Throughout his career, Mohamed Bourouissa has anchored his projects in collaboration with friends and strangers. His Barnes Foundation exhibition, titled “Urban Riders” and constituting his first solo show in the United States, comprised eighty-five works related to the time he spent with Philadelphia’s Fletcher Street Urban Riding Club. In interviews, the Paris-based artist has cited Martha Camarillo’s 2006 photographs of this community of African American men as the catalyst for his own visit and his desire to explore the mythology of the American cowboy. Over the course of eight months in 2013, Bourouissa lived near, drew, photographed, and filmed the riders and organized a public riding pageant, for which the riders collaborated with Philadelphia artists to create costumes for the horses. In the years since, he has continued to make work based on the experience.
The first gallery contained much of the preparatory material for the pageant, including copies of the event flyer; Bourouissa’s drawings of riding equipment, the neighborhood, and the riders; and a number of horse costumes hung on pegs or shown on wooden mannequins. Through particular installation choices—such as plastering one of the walls with the flyer and displaying an array of the drawings on freestanding panels of untreated wood, from which wafted the smell of sawdust—the first room had the feel of an active work space, an impression that highlighted the open-ended, collaborative nature of the project.
In the second gallery, the focus pivoted away from cooperative enterprise to the figure of the black urban cowboy. At the center, Bourouissa installed a viewing area for his two-channel film Horse Day (2015). The left channel shows footage of the club members riding around the city, and the right homes in on the public event and the field in which it took place. As most of the scenes on the left are shot at medium or close range, the riders and horses appear large-scale, pressed against the frame. In one breathtaking traveling shot, the camera, pointed out a car’s passenger seat window, follows a lone horseman along a city street for a moment before the horse, breaking into a full gallop, runs into a stretch of lawn, out of the camera’s tight frame. In contrast, the playback of the riding event features several sweeping views of the urban arena; one of the most memorable sequences in the film is an aerial shot for which the camera panned down as riders galloped across, and the grassy expanse gradually overtakes our view.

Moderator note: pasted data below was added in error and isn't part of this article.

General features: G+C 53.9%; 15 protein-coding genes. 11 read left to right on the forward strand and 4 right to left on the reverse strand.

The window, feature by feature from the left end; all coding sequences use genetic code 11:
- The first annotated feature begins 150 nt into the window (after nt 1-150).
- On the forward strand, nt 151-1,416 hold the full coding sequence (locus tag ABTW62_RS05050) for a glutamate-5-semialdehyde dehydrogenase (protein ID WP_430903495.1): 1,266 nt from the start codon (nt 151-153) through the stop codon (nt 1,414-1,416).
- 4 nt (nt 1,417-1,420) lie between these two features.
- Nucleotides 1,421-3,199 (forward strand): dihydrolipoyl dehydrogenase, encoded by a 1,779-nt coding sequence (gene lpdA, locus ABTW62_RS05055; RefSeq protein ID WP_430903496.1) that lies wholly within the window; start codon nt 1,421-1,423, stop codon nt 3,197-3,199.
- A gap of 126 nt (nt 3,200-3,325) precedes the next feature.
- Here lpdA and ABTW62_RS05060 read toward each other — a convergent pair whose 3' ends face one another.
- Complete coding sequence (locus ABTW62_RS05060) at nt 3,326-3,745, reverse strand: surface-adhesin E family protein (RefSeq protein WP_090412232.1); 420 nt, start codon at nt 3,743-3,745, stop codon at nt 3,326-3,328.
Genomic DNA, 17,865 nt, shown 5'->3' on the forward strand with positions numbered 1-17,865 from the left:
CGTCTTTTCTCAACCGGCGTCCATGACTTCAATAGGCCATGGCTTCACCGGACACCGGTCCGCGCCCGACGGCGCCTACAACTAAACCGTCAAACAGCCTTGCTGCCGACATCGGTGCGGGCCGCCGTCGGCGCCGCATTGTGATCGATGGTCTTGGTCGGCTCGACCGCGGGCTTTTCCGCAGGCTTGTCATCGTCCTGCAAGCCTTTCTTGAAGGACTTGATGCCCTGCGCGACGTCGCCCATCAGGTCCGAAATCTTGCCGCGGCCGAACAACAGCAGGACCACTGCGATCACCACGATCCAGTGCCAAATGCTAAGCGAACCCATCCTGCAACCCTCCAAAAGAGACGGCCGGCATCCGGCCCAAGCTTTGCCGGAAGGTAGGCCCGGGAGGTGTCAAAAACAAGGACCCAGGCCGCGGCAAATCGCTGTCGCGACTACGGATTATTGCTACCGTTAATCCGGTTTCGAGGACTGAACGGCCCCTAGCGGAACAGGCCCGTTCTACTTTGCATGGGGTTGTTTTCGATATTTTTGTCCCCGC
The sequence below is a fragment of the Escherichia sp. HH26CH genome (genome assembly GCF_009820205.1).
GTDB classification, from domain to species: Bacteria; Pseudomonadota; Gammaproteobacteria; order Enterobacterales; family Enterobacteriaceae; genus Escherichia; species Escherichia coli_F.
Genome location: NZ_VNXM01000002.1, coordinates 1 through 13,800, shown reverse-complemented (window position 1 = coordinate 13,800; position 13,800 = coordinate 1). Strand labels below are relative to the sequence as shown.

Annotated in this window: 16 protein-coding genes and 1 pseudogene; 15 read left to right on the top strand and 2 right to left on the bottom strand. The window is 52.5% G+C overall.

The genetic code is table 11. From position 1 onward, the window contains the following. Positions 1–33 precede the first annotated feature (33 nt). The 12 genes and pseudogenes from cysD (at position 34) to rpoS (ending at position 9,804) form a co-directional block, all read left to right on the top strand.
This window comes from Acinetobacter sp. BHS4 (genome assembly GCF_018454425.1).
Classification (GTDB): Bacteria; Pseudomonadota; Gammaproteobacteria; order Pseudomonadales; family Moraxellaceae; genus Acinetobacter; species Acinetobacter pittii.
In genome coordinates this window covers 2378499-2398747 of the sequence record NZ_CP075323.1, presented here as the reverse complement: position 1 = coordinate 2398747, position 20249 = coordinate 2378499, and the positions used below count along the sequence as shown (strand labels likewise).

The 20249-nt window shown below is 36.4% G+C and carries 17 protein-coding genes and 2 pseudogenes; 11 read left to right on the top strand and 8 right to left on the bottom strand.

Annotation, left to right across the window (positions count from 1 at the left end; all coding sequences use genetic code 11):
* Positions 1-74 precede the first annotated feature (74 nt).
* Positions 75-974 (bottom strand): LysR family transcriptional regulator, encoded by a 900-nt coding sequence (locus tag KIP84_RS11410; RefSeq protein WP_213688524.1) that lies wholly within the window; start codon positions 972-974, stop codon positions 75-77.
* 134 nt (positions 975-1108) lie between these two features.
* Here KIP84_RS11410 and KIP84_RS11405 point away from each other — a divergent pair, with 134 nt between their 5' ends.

The third and final gallery was devoted to a series, made by Bourouissa after he left Philadelphia, of large, wall-mounted assemblages of riding gear and scrapped car parts, the latter printed with photographs of the riders. It is a clever layering: cars and horses, with their speed and power, are central to a certain type of masculine mythology. Reminding us that these mythologies are double-edged, works like The Ride (2017), with its crush of ragged metal sheets roughly cut from different vehicles, fragment the images of the men and their surroundings as much as they hold them together. There are also moments of tenderness in the depictions. A rendering of a young man juts out from Keason (2017), the delicate curve of his back appearing vulnerable amid the clash of materials and images. As one of the last works encountered in the show, Keason left viewers with a sense of the ways in which toughness and gentleness can be inextricably entwined.